1 June 2011
The stalled Doha round of trade negotiations is “in intensive care” and won’t be concluded this year, although a plan B to support trade to least developed countries is on the cards, Trade and Industry Minister Rob Davies said on Monday.
Addressing a media briefing in Pretoria on Monday ahead of a meeting of the World Trade Organisation (WTO) trade negotiation committee in Geneva on Tuesday, Davies said that although the bulk of WTO members were not willing to declare Doha dead, the view was that it is “in intensive care.”
He added that South Africa would be a net-payer and not net beneficiary if the current Doha round were to go ahead, and that at a recent WTO ministerial meeting in Paris last week, members had decided not to set a time limit on the current Doha round.
Davies said at the beginning of the year that 2011 had been defined as a “window of opportunity” to conclude the Doha round, but that this now looked unlikely, given that the year was halfway through.
Smaller ‘plan B’ package mooted
He said there was a sense among WTO members that carrying on as normal wouldn’t work, adding that trade ministers at a ministerial conference in December last year had mooted a plan B, part of which could be delivered by the end of the year.
This would be an attempt to deliver results in a “smaller package”, but would leave out more controversial trade measures such as agriculture, services and industrial tariffs.
The smaller package would include trade facilitation measures such as customs co-operation, as well as measures in export competition in agriculture, non-tariff barriers in industrial tariffs, rules about regional trade agreements and fishing subsidies, Davies said.
The primary focus would be to deliver trade benefits to countries from the least developed world, he said, adding that these had been promised for delivery in 2008, but had yet to come about.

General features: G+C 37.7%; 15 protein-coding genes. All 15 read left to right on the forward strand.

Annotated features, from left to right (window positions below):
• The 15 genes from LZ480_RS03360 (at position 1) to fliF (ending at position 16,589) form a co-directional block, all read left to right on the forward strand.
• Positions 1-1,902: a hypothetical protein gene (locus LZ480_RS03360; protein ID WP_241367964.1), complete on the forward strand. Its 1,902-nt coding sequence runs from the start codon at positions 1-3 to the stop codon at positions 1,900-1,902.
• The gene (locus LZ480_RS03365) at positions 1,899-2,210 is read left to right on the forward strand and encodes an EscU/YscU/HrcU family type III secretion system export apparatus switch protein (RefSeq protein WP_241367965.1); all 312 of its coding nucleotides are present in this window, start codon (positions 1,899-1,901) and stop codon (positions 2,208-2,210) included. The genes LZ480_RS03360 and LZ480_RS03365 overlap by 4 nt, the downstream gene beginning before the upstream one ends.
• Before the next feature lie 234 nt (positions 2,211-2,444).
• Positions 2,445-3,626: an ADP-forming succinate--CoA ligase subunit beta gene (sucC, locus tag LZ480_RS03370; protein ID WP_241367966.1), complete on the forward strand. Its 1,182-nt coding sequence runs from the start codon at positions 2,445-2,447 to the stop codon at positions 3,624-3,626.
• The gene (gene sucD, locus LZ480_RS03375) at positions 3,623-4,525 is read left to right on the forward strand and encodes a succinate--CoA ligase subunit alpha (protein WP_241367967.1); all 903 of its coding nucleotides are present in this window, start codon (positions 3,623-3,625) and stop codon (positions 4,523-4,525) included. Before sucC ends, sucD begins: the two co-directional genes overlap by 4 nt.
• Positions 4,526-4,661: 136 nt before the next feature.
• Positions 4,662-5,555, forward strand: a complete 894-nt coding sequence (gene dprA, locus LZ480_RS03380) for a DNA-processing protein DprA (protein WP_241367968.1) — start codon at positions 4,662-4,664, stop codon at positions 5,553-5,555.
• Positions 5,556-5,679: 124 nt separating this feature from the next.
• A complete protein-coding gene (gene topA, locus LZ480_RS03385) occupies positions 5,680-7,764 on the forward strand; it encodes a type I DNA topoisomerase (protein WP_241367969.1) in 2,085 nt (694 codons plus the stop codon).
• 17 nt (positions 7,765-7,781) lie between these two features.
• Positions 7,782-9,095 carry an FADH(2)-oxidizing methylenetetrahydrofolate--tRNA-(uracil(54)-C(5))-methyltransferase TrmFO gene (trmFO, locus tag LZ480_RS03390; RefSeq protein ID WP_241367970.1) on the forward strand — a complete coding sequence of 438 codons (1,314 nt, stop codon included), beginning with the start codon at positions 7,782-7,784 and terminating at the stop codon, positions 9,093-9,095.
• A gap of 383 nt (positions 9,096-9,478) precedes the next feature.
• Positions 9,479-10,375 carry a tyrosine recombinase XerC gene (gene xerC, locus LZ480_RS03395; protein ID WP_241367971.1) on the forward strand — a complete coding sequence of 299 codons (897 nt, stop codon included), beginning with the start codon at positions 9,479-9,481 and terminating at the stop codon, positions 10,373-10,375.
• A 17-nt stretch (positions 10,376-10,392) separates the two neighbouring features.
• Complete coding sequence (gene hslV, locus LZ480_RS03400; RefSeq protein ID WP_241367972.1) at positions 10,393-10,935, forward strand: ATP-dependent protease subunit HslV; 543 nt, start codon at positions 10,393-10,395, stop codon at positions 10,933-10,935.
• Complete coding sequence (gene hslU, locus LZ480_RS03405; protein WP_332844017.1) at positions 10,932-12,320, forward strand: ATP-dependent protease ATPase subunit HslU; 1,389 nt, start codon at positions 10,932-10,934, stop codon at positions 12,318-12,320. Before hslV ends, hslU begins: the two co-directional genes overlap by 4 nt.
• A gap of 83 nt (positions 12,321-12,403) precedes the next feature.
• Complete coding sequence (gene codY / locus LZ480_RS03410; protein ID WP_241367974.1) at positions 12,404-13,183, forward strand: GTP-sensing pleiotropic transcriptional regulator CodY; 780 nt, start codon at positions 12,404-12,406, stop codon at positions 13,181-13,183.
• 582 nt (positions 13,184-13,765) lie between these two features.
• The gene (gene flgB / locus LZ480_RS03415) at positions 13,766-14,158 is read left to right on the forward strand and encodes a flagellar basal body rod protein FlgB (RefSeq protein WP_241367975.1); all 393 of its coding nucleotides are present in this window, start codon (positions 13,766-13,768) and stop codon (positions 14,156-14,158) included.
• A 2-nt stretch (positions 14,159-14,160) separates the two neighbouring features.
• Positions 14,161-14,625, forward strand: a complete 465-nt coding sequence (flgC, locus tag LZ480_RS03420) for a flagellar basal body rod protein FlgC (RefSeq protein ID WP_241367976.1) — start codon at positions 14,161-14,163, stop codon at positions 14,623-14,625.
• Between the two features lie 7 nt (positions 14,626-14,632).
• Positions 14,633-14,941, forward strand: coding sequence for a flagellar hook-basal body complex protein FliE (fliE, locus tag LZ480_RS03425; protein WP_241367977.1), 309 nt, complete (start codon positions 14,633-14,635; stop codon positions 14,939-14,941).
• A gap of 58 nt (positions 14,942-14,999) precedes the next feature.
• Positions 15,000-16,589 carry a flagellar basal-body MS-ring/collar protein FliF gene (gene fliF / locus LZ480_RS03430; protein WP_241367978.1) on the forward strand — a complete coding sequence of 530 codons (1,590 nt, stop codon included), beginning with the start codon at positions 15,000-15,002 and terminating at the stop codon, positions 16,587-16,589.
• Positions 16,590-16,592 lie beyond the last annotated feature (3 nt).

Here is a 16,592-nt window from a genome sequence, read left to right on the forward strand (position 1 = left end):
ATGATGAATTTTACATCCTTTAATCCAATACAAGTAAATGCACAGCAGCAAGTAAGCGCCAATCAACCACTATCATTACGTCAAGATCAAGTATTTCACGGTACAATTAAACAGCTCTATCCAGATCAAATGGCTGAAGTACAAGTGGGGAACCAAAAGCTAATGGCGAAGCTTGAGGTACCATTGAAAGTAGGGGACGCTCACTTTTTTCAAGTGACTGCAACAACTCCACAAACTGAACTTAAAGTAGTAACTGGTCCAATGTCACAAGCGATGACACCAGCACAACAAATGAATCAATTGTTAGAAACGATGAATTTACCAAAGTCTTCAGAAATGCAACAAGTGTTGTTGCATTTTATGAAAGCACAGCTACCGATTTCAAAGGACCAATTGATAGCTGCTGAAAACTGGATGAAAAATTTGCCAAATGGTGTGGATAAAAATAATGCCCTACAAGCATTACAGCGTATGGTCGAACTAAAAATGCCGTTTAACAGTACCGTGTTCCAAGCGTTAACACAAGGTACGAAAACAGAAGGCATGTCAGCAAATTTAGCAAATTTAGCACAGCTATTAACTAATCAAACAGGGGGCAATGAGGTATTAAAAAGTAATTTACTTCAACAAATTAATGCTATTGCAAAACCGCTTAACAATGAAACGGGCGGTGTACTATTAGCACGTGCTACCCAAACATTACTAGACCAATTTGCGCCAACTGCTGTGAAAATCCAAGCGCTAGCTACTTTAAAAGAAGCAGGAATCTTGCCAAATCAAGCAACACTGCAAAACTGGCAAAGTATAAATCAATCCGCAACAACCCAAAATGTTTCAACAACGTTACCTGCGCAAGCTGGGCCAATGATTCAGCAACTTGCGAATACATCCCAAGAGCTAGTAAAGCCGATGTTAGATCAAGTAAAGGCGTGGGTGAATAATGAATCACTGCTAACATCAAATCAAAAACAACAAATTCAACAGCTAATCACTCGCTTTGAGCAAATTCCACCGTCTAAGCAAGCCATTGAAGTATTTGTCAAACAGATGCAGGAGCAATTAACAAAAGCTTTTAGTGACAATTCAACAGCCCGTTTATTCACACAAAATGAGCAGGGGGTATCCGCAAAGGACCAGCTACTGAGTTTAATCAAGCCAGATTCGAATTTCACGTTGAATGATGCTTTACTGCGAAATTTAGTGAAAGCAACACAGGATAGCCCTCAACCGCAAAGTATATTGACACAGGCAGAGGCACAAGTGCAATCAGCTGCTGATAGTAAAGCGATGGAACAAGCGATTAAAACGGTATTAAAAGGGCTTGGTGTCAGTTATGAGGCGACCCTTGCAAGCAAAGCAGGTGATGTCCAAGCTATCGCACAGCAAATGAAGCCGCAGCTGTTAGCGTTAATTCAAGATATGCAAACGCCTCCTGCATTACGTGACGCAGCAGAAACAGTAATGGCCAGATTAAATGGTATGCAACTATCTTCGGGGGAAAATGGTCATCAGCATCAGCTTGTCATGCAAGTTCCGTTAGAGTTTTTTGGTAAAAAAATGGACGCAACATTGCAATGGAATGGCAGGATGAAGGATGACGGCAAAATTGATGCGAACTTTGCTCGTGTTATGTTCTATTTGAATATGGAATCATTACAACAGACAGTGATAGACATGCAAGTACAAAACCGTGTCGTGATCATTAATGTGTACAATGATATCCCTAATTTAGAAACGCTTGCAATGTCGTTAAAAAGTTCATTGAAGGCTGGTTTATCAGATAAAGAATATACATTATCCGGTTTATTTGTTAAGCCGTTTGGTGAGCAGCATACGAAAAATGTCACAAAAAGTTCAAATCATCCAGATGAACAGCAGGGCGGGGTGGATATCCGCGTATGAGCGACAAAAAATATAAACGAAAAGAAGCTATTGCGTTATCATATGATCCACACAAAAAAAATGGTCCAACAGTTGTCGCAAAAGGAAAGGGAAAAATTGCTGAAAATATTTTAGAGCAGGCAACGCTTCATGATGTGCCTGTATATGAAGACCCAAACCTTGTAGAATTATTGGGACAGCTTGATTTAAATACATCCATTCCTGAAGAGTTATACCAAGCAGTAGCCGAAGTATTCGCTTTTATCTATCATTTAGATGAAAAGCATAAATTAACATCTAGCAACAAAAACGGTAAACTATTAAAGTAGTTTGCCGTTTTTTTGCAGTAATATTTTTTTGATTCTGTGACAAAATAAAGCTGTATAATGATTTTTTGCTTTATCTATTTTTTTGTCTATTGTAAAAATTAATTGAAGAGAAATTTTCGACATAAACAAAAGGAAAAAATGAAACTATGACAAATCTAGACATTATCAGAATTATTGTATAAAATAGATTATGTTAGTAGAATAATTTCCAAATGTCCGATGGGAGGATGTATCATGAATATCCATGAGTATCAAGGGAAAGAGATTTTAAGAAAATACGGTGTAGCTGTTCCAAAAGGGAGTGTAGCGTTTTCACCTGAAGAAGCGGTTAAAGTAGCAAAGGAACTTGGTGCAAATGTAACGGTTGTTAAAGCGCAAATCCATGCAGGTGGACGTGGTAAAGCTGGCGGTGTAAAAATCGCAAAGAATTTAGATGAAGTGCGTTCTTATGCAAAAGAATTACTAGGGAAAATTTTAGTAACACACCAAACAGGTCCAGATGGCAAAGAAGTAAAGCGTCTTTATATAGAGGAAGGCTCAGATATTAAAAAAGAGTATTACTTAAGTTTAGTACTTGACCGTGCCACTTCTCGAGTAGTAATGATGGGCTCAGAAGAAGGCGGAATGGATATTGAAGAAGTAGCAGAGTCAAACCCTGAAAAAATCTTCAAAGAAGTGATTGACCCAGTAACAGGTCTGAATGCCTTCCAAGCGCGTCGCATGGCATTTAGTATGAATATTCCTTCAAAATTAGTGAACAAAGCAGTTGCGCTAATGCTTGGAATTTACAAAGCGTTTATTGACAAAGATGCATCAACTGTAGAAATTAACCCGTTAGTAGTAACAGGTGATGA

This would take the shape of some form of duty-free access into economies of the developed world, such as a package of aid for trade, assisting in particular cotton growers in countries of the Sahel region, such as Burkina Faso and Chad.
He said there was a perception from some WTO members that large developing nations such as India, Brazil, China as well as South Africa, should no longer be referred to as developing countries.
But Davies said this was “not factual” and that even though some countries have had good gross domestic product (GDP) growth, they were effectively still developing nations.
The so-called Swiss formula
He said the most recent approach to the Doha trade round was the use of the so-called Swiss formula, where countries affected cuts in tariffs on products, line-by-line.
But he said what was proposed by the WTO on April 21 was not enough.
The idea was that after these formula cuts had been made, further cuts would be then made in the form of “sectorals” – which South Africa has viewed as voluntary cuts.
But Davies, who indicated that South Africa would not be participating in any sectorals, pointed out that other WTO members had argued that unless the organisation made it compulsory for all members to make tariff cuts quid-pro-quota, there was no point in having sectorals.
African free trade area
South Africa, he said, would rather focus on deepening trade on the African continent and by doing so, help to open up trade to more least-developed countries.
The conclusion of a grand free trade area between the Southern African Development Community (SADC), Common Market for Eastern and Southern Africa (Comesa) and the East African Community (EAC) would go some way to achieving this, Davies said, especially as the three communities had a combined gross domestic product of $833-billion (R5.7-trillion) and a combined population of 530-million.
The three regional economic communities will hold a meeting in South Africa in less than two weeks’ time.
South Africa’s membership of the Brazil, Russia, India, China, South Africa (BRICS) grouping also offered the African country “huge opportunities” to develop itself along a different pattern of relationships, Davies said.
He said though he believes a multilateral trade system would not disappear any time soon, he believed the world was perhaps not ready at this stage to deliver a multilateral developmental round.